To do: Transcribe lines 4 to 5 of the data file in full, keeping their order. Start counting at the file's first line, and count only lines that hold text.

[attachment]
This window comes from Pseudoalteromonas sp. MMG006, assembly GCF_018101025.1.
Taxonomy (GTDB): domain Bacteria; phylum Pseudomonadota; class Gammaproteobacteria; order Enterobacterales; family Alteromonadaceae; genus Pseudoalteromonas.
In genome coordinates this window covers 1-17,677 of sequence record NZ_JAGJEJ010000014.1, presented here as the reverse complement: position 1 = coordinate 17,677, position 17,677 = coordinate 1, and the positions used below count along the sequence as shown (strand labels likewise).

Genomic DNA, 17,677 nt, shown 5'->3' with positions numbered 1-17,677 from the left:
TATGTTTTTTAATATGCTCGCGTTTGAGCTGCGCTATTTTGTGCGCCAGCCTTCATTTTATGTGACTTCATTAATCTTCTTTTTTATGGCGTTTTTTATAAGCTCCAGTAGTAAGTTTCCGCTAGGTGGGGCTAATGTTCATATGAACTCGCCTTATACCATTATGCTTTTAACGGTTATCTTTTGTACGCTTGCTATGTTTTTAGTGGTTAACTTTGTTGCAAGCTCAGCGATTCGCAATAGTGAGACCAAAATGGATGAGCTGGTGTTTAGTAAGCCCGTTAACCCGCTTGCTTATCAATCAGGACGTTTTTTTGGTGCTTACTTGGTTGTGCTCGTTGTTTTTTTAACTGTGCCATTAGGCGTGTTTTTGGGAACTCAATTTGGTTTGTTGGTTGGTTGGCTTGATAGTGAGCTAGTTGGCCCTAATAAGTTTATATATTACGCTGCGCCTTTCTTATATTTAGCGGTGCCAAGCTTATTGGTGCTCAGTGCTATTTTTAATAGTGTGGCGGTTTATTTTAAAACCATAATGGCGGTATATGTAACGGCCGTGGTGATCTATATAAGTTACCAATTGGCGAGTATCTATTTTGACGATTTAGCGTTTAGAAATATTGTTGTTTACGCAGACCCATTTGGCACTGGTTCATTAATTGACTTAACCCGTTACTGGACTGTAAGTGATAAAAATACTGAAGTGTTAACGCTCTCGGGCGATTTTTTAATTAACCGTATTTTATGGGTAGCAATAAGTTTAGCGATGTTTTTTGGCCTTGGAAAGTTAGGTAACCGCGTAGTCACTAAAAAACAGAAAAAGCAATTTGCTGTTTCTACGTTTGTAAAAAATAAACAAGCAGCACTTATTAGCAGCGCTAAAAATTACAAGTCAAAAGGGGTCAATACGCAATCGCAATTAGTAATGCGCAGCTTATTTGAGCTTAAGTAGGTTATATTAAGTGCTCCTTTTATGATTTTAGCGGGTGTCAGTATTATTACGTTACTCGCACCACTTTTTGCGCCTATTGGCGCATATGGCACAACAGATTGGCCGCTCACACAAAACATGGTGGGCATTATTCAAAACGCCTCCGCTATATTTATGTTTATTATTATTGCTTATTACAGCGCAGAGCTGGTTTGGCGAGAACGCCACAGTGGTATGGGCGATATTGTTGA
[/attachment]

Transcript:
Genomic DNA, 17,677 nt, shown 5'->3' with positions numbered 1-17,677 from the left:
TATGTTTTTTAATATGCTCGCGTTTGAGCTGCGCTATTTTGTGCGCCAGCCTTCATTTTATGTGACTTCATTAATCTTCTTTTTTATGGCGTTTTTTATAAGCTCCAGTAGTAAGTTTCCGCTAGGTGGGGCTAATGTTCATATGAACTCGCCTTATACCATTATGCTTTTAACGGTTATCTTTTGTACGCTTGCTATGTTTTTAGTGGTTAACTTTGTTGCAAGCTCAGCGATTCGCAATAGTGAGACCAAAATGGATGAGCTGGTGTTTAGTAAGCCCGTTAACCCGCTTGCTTATCAATCAGGACGTTTTTTTGGTGCTTACTTGGTTGTGCTCGTTGTTTTTTTAACTGTGCCATTAGGCGTGTTTTTGGGAACTCAATTTGGTTTGTTGGTTGGTTGGCTTGATAGTGAGCTAGTTGGCCCTAATAAGTTTATATATTACGCTGCGCCTTTCTTATATTTAGCGGTGCCAAGCTTATTGGTGCTCAGTGCTATTTTTAATAGTGTGGCGGTTTATTTTAAAACCATAATGGCGGTATATGTAACGGCCGTGGTGATCTATATAAGTTACCAATTGGCGAGTATCTATTTTGACGATTTAGCGTTTAGAAATATTGTTGTTTACGCAGACCCATTTGGCACTGGTTCATTAATTGACTTAACCCGTTACTGGACTGTAAGTGATAAAAATACTGAAGTGTTAACGCTCTCGGGCGATTTTTTAATTAACCGTATTTTATGGGTAGCAATAAGTTTAGCGATGTTTTTTGGCCTTGGAAAGTTAGGTAACCGCGTAGTCACTAAAAAACAGAAAAAGCAATTTGCTGTTTCTACGTTTGTAAAAAATAAACAAGCAGCACTTATTAGCAGCGCTAAAAATTACAAGTCAAAAGGGGTCAATACGCAATCGCAATTAGTAATGCGCAGCTTATTTGAGCTTAAGTAGGTTATATTAAGTGCTCCTTTTATGATTTTAGCGGGTGTCAGTATTATTACGTTACTCGCACCACTTTTTGCGCCTATTGGCGCATATGGCACAACAGATTGGCCGCTCACACAAAACATGGTGGGCATTATTCAAAACGCCTCCGCTATATTTATGTTTATTATTATTGCTTATTACAGCGCAGAGCTGGTTTGGCGAGAACGCCACAGTGGTATGGGCGATATTGTTGA